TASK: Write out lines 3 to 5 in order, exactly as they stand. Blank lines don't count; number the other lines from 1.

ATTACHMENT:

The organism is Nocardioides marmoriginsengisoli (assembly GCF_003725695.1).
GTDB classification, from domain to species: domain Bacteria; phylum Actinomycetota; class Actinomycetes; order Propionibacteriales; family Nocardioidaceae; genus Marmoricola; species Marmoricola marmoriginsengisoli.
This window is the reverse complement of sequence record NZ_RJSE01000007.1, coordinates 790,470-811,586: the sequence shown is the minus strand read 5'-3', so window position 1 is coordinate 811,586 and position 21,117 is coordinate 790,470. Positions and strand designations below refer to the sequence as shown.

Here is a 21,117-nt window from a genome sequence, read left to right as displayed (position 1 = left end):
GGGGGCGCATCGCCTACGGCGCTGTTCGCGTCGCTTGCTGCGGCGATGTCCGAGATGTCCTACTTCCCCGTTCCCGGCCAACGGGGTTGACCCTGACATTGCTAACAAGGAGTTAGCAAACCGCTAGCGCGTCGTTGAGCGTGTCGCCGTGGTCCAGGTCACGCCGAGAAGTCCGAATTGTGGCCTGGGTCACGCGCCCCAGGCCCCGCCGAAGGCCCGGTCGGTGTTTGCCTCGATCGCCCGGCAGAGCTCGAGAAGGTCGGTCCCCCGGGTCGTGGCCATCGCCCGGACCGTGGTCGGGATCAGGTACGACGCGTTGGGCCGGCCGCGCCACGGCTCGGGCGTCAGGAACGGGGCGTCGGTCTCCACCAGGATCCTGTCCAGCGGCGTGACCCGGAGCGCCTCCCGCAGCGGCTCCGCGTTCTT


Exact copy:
This window is the reverse complement of sequence record NZ_RJSE01000007.1, coordinates 790,470-811,586: the sequence shown is the minus strand read 5'-3', so window position 1 is coordinate 811,586 and position 21,117 is coordinate 790,470. Positions and strand designations below refer to the sequence as shown.

Here is a 21,117-nt window from a genome sequence, read left to right as displayed (position 1 = left end):
GGGGGCGCATCGCCTACGGCGCTGTTCGCGTCGCTTGCTGCGGCGATGTCCGAGATGTCCTACTTCCCCGTTCCCGGCCAACGGGGTTGACCCTGACATTGCTAACAAGGAGTTAGCAAACCGCTAGCGCGTCGTTGAGCGTGTCGCCGTGGTCCAGGTCACGCCGAGAAGTCCGAATTGTGGCCTGGGTCACGCGCCCCAGGCCCCGCCGAAGGCCCGGTCGGTGTTTGCCTCGATCGCCCGGCAGAGCTCGAGAAGGTCGGTCCCCCGGGTCGTGGCCATCGCCCGGACCGTGGTCGGGATCAGGTACGACGCGTTGGGCCGGCCGCGCCACGGCTCGGGCGTCAGGAACGGGGCGTCGGTCTCCACCAGGATCCTGTCCAGCGGCGTGACCCGGAGCGCCTCCCGCAGCGGCTCCGCGTTCTT